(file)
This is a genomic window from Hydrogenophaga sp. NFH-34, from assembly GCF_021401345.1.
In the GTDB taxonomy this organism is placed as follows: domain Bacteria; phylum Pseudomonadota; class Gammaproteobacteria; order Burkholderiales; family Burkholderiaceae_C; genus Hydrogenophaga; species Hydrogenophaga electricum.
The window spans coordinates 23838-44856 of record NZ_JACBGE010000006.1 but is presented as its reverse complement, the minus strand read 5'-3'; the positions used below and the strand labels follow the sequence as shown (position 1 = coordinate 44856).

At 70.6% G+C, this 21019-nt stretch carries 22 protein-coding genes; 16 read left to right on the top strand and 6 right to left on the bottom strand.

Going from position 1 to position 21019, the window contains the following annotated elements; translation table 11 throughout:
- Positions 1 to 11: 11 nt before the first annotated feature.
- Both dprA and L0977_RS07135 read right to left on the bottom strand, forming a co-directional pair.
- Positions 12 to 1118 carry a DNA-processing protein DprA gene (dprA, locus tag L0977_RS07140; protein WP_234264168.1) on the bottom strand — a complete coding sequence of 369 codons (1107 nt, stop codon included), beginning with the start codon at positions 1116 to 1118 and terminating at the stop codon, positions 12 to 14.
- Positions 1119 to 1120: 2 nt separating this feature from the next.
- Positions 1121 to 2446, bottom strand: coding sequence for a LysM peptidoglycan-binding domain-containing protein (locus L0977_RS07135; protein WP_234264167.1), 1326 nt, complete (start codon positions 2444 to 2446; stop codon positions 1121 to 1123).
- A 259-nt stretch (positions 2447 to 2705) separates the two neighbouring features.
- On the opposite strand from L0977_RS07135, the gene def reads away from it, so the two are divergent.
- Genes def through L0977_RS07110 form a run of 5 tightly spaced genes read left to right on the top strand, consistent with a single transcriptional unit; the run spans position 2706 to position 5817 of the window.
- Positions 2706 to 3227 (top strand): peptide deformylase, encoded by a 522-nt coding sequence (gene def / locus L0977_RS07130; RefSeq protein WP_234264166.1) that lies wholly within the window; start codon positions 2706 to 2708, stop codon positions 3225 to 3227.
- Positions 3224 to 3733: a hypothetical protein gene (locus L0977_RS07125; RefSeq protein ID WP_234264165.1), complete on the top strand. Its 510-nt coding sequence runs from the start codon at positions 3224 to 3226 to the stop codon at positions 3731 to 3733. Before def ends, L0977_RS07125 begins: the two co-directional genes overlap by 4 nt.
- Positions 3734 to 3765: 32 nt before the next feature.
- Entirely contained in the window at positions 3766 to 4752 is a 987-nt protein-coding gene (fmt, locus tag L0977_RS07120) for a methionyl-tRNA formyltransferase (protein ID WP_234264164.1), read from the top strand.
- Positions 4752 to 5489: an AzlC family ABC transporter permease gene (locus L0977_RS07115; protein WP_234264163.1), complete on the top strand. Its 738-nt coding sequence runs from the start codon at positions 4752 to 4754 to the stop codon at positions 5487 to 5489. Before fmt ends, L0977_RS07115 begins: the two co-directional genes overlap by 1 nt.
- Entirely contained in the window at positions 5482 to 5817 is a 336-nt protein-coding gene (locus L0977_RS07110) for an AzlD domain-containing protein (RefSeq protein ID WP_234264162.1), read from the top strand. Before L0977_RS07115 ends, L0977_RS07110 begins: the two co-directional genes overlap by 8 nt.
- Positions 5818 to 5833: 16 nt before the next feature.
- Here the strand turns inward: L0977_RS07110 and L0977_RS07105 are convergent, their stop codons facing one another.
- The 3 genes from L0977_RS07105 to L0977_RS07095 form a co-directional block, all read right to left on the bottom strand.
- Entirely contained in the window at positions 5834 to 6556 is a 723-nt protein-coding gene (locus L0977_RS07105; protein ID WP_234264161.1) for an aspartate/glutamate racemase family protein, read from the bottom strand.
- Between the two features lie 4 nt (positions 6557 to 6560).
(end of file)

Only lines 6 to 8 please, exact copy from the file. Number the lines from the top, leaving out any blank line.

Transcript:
- Positions 1 to 11: 11 nt before the first annotated feature.
- Both dprA and L0977_RS07135 read right to left on the bottom strand, forming a co-directional pair.
- Positions 12 to 1118 carry a DNA-processing protein DprA gene (dprA, locus tag L0977_RS07140; protein WP_234264168.1) on the bottom strand — a complete coding sequence of 369 codons (1107 nt, stop codon included), beginning with the start codon at positions 1116 to 1118 and terminating at the stop codon, positions 12 to 14.